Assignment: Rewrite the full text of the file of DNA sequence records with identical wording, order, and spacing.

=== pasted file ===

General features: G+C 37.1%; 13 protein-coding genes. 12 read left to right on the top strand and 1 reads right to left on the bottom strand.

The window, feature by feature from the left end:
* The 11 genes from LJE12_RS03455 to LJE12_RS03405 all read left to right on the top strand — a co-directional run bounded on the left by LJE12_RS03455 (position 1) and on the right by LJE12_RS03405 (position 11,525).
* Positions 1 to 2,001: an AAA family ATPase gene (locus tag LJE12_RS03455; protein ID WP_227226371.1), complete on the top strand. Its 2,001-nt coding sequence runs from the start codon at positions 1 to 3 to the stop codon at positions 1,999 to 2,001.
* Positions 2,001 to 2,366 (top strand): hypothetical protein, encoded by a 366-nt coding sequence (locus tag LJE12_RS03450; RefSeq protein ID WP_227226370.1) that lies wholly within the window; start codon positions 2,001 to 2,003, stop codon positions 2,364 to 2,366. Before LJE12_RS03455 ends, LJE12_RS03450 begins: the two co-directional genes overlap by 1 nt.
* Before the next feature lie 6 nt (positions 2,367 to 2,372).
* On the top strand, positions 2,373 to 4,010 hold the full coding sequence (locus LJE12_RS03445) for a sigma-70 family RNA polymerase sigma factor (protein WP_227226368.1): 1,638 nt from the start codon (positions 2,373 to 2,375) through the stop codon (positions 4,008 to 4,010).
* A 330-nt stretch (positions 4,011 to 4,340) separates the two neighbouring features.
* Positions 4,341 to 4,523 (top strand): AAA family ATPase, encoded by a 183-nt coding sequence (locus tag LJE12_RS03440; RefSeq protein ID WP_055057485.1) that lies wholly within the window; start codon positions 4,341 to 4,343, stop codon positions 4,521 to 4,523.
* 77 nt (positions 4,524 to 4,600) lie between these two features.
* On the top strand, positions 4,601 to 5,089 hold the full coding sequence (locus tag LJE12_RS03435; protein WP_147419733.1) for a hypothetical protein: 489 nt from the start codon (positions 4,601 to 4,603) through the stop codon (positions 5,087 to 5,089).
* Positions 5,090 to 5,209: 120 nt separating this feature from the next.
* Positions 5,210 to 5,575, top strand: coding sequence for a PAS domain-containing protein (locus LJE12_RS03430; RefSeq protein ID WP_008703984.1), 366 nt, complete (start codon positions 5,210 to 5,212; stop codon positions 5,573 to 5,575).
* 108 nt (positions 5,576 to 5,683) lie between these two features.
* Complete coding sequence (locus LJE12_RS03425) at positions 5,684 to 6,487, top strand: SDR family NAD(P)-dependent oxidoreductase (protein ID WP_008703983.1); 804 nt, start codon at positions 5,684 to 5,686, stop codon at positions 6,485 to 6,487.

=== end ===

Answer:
General features: G+C 37.1%; 13 protein-coding genes. 12 read left to right on the top strand and 1 reads right to left on the bottom strand.

The window, feature by feature from the left end:
* The 11 genes from LJE12_RS03455 to LJE12_RS03405 all read left to right on the top strand — a co-directional run bounded on the left by LJE12_RS03455 (position 1) and on the right by LJE12_RS03405 (position 11,525).
* Positions 1 to 2,001: an AAA family ATPase gene (locus tag LJE12_RS03455; protein ID WP_227226371.1), complete on the top strand. Its 2,001-nt coding sequence runs from the start codon at positions 1 to 3 to the stop codon at positions 1,999 to 2,001.
* Positions 2,001 to 2,366 (top strand): hypothetical protein, encoded by a 366-nt coding sequence (locus tag LJE12_RS03450; RefSeq protein ID WP_227226370.1) that lies wholly within the window; start codon positions 2,001 to 2,003, stop codon positions 2,364 to 2,366. Before LJE12_RS03455 ends, LJE12_RS03450 begins: the two co-directional genes overlap by 1 nt.
* Before the next feature lie 6 nt (positions 2,367 to 2,372).
* On the top strand, positions 2,373 to 4,010 hold the full coding sequence (locus LJE12_RS03445) for a sigma-70 family RNA polymerase sigma factor (protein WP_227226368.1): 1,638 nt from the start codon (positions 2,373 to 2,375) through the stop codon (positions 4,008 to 4,010).
* A 330-nt stretch (positions 4,011 to 4,340) separates the two neighbouring features.
* Positions 4,341 to 4,523 (top strand): AAA family ATPase, encoded by a 183-nt coding sequence (locus tag LJE12_RS03440; RefSeq protein ID WP_055057485.1) that lies wholly within the window; start codon positions 4,341 to 4,343, stop codon positions 4,521 to 4,523.
* 77 nt (positions 4,524 to 4,600) lie between these two features.
* On the top strand, positions 4,601 to 5,089 hold the full coding sequence (locus tag LJE12_RS03435; protein WP_147419733.1) for a hypothetical protein: 489 nt from the start codon (positions 4,601 to 4,603) through the stop codon (positions 5,087 to 5,089).
* Positions 5,090 to 5,209: 120 nt separating this feature from the next.
* Positions 5,210 to 5,575, top strand: coding sequence for a PAS domain-containing protein (locus LJE12_RS03430; RefSeq protein ID WP_008703984.1), 366 nt, complete (start codon positions 5,210 to 5,212; stop codon positions 5,573 to 5,575).
* 108 nt (positions 5,576 to 5,683) lie between these two features.
* Complete coding sequence (locus LJE12_RS03425) at positions 5,684 to 6,487, top strand: SDR family NAD(P)-dependent oxidoreductase (protein ID WP_008703983.1); 804 nt, start codon at positions 5,684 to 5,686, stop codon at positions 6,485 to 6,487.